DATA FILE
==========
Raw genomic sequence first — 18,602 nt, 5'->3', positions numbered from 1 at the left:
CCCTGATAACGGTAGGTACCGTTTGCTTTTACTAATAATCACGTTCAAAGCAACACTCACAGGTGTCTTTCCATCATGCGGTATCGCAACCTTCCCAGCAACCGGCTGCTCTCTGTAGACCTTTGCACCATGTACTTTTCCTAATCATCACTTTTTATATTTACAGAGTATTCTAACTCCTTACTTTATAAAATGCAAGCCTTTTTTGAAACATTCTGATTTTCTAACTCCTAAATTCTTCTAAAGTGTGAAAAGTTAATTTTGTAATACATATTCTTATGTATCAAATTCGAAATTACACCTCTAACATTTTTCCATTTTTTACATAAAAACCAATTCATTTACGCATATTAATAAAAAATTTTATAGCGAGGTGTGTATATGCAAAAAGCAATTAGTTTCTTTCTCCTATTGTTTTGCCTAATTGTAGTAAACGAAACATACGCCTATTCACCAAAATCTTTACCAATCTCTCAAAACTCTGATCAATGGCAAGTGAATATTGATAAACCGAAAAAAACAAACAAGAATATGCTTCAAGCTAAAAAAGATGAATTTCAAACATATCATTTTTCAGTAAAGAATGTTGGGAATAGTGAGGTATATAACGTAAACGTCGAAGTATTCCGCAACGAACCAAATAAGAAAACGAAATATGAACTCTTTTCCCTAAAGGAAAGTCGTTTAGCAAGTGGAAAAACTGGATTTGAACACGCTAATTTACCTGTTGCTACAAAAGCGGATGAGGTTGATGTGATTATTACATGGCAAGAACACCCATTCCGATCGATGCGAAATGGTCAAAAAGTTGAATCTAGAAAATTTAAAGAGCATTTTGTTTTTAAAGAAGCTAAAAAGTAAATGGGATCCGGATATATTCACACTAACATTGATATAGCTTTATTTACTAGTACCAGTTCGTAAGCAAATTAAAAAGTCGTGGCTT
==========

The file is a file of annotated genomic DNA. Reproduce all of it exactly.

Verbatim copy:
Raw genomic sequence first — 18,602 nt, 5'->3', positions numbered from 1 at the left:
CCCTGATAACGGTAGGTACCGTTTGCTTTTACTAATAATCACGTTCAAAGCAACACTCACAGGTGTCTTTCCATCATGCGGTATCGCAACCTTCCCAGCAACCGGCTGCTCTCTGTAGACCTTTGCACCATGTACTTTTCCTAATCATCACTTTTTATATTTACAGAGTATTCTAACTCCTTACTTTATAAAATGCAAGCCTTTTTTGAAACATTCTGATTTTCTAACTCCTAAATTCTTCTAAAGTGTGAAAAGTTAATTTTGTAATACATATTCTTATGTATCAAATTCGAAATTACACCTCTAACATTTTTCCATTTTTTACATAAAAACCAATTCATTTACGCATATTAATAAAAAATTTTATAGCGAGGTGTGTATATGCAAAAAGCAATTAGTTTCTTTCTCCTATTGTTTTGCCTAATTGTAGTAAACGAAACATACGCCTATTCACCAAAATCTTTACCAATCTCTCAAAACTCTGATCAATGGCAAGTGAATATTGATAAACCGAAAAAAACAAACAAGAATATGCTTCAAGCTAAAAAAGATGAATTTCAAACATATCATTTTTCAGTAAAGAATGTTGGGAATAGTGAGGTATATAACGTAAACGTCGAAGTATTCCGCAACGAACCAAATAAGAAAACGAAATATGAACTCTTTTCCCTAAAGGAAAGTCGTTTAGCAAGTGGAAAAACTGGATTTGAACACGCTAATTTACCTGTTGCTACAAAAGCGGATGAGGTTGATGTGATTATTACATGGCAAGAACACCCATTCCGATCGATGCGAAATGGTCAAAAAGTTGAATCTAGAAAATTTAAAGAGCATTTTGTTTTTAAAGAAGCTAAAAAGTAAATGGGATCCGGATATATTCACACTAACATTGATATAGCTTTATTTACTAGTACCAGTTCGTAAGCAAATTAAAAAGTCGTGGCTT